Single White Monk (Paperback)

Tales of Death, Failure, and Bad Sex (Although Not Necessarily in That Order)

By Shozan Jack Haubner

Shambhala, 9781611803631, 208pp.

Publication Date: October 10, 2017

List Price: 14.95*
* Individual store prices may vary.


Think the life of a Zen monk is all serenity, peace, and austerity? Think again. Here, Shozan Jack Haubner gives an often-hilarious, always-candid account of what it’s really like behind those monastery walls. Haubner’s adventures include memories of his dysfunctional Midwestern family that drove him ultimately to declare, “I think I should be a monk!” to a madcap account of the night he got stoned and snuck out of the monastery, alongside more sobering accounts such as his life-threatening brush with illness, the profound impact of a dear friend’s death, and reflections on the controversy that rocked his Zen community. That he finds timeless wisdom in both the tragic and the absurd is a tribute to Haubner's gifts as a writer and humorist, and to his clear insights into the nature of self and what the practice of Zen is all about.

About the Author

Shozan Jack Haubner is the pen name of a Zen monk whose essays have appeared in The Sun, Tricycle, Buddhadharma, and the New York Times, as well as in the Best Buddhist Writing series.  The winner of a 2012 Pushcart Prize, he is also the author of Zen Confidential: Confessions of a Wayward Monk. 

Praise For Single White Monk: Tales of Death, Failure, and Bad Sex (Although Not Necessarily in That Order)

“Shozan Jack Haubner has the rare, the enviable, gift of being sneakily wise, un-pious, liberating, and 1000 percent himself, all while not seeming to take too much too seriously. I’ve grown drunk on his pieces—teetotaler though I am—for years now, and keep foisting his exhilaratingly honest, unique, fearless and sometimes scurrilous essays on everyone I care about. The man sounds as if he knows Zen practice so deeply that he’s come out at the other end, full of candor, fresh air and the constant slaps of humor that are all that can wake some of us up as we fall into our ruts and fantasies of happy endings. Reading Single White Monk, I had to keep a notebook by my side to catch the startling truths—about death, about ego, about suffering—that kept flashing out from its riotous pages. What a joy to encounter a monk who can write with such unbuttoned urgency, and a writer who can sit still while everything is falling apart around (and within) him.”—Pico Iyer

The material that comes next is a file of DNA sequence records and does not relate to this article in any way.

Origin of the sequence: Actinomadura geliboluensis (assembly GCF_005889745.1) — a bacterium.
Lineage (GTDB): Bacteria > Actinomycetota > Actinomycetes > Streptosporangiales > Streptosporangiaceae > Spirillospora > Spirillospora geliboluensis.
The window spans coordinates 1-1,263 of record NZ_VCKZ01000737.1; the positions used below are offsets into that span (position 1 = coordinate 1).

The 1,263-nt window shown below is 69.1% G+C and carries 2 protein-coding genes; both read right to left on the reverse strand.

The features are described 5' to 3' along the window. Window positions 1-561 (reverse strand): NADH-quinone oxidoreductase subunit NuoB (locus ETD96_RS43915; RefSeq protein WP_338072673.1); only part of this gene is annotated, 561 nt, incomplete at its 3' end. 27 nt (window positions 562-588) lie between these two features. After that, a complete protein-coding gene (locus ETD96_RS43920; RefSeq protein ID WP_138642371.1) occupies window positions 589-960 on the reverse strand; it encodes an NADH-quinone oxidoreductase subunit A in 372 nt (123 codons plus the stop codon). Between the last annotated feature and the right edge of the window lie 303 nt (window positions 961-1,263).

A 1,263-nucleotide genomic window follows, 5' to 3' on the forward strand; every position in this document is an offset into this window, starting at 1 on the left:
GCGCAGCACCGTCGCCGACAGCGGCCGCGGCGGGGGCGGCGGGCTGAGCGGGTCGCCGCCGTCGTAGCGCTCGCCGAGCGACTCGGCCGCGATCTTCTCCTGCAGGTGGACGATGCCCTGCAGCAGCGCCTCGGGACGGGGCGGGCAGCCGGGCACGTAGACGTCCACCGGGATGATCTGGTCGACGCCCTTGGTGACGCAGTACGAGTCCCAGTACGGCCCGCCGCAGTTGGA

"Shozan Jack Haubner has written a beautiful book that both Buddhist practitioners and general readers will love. Gifted as a writer, he will have you laughing out loud until your sides hurt, then experiencing the deepest pain over our fragility and flaws as humans (even if we are master Zen teachers), and finally feeling gratitude for his hard-won dharma wisdom. Single White Monk, as one man's spiritual journey, is existentially raw, bawdy, spiritually refined, and satisfies in every way I can imagine."—Charles Johnson, author of Middle Passage and Taming the Ox

A lot of books, movies, and TV shows present pretty fantasies of the lives of Zen monks. Those are cute, but I doubt they do anything but fill people's heads with unrealistic dreams. Shozan writes about what it's really like, which is way more valuable.”—Brad Warner, author of Hardcore Zen and Don’t Be a Jerk: And Other Practical Advice from Dogen, Japan’s Greatest Zen Master